I’ve had regular talks on radio with Nina Shea, Hudson Institute’s Director of the Center for Religious Freedom, and each one is more shocking than the last. She says the silence by politicians and the media is due to a misguided sense of multi-culturalism and an unwillingness to speak out about Islamist groups targeting Christians, and it’s overlooking one of the most massive human rights violations in the world today.

Secretary of State John Kerry has said nothing about the crisis of religious minorities in Syria, even in what was until last week the runup to a potential military strike, which is still possible. Shea points out the flaws in the ‘Damascus plan’ if the Assad regime were to collapse or be removed.

Another crucial point in the rebels’ strategic memorandum involves revenge killings. This is a major concern, as the Syrian conflict is at its core a civil war within Islam. The regime identifies with the minority Alawite sect that is allied with Hezbollah militias supported by Shiite theocratic Iran, while the rebels, largely Sunnis, are bolstered by al-Qaeda terrorists and other Sunni jihadist fighters and supported by Saudi Arabia, Qatar, and other Sunni regimes. Christians, who account for 10 percent (or more, when Iraqi refugees are counted) of the population and who have not taken up arms in this conflict are viewed by the two sides as aligned with the regime. They are the most vulnerable, since they have no militias or army to protect them…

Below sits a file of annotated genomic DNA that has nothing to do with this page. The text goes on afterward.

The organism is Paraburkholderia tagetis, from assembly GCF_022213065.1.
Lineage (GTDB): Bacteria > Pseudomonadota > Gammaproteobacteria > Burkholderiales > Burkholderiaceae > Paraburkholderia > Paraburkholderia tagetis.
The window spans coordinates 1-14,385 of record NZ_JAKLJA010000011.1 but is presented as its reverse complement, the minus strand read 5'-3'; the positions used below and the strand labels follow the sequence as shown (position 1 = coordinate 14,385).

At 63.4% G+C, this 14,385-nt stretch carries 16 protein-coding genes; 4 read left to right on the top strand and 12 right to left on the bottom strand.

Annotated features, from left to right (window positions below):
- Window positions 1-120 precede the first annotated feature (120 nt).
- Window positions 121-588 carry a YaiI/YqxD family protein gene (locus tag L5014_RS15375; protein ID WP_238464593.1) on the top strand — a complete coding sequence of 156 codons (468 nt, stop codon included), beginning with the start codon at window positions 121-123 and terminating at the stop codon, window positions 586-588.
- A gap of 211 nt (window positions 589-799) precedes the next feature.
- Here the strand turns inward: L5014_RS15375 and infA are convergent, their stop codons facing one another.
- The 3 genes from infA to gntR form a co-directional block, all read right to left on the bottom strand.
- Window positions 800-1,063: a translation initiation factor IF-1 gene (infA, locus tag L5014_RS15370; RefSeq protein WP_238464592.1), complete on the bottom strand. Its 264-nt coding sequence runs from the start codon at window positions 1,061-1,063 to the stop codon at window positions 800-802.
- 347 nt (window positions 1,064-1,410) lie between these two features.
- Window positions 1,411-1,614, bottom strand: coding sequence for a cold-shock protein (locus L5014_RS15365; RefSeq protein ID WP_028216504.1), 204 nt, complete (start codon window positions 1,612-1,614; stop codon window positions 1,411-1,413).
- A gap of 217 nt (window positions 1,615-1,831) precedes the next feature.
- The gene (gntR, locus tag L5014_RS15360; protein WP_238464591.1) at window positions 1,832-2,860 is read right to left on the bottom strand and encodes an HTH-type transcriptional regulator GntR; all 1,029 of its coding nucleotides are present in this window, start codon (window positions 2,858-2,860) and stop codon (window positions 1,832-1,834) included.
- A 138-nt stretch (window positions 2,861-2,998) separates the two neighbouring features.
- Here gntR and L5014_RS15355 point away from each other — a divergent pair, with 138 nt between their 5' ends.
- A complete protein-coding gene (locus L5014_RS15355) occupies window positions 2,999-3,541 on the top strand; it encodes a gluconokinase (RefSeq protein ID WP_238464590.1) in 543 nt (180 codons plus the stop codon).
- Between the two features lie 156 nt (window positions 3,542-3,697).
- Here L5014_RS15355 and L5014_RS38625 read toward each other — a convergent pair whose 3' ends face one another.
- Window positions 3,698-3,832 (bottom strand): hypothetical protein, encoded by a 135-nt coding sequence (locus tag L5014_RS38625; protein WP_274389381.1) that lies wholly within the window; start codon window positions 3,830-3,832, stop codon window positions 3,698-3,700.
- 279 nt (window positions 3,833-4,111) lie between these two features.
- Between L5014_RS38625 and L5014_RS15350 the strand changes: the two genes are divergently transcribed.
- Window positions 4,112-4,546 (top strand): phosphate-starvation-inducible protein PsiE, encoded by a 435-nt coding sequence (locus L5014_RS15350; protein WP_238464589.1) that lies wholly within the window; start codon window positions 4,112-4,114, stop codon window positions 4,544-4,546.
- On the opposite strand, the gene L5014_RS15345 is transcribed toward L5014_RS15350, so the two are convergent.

Protecting the Christians does not seem to figure into the strategic plan at all.

The stark truth is that

…few in Washington are even bothering to ask what impact American strikes will have on Syria’s sizeable but defenseless Christian minority.

The State Department even has an ‘Ambassador-at-Large for International Religious Freedom,’ who has said nothing about this crisis. Shea talks about it as a ‘double-helix’, with the press and politicians deciding which issues are reported and how they’re framed.